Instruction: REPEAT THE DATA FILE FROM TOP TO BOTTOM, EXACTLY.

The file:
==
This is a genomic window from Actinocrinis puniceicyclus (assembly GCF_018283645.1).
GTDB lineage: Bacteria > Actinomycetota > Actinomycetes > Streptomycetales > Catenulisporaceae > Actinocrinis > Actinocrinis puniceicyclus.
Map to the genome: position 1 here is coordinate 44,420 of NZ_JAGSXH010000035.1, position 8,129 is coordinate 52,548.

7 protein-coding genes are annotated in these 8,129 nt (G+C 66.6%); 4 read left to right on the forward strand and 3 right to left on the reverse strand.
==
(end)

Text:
This is a genomic window from Actinocrinis puniceicyclus (assembly GCF_018283645.1).
GTDB lineage: Bacteria > Actinomycetota > Actinomycetes > Streptomycetales > Catenulisporaceae > Actinocrinis > Actinocrinis puniceicyclus.
Map to the genome: position 1 here is coordinate 44,420 of NZ_JAGSXH010000035.1, position 8,129 is coordinate 52,548.

7 protein-coding genes are annotated in these 8,129 nt (G+C 66.6%); 4 read left to right on the forward strand and 3 right to left on the reverse strand.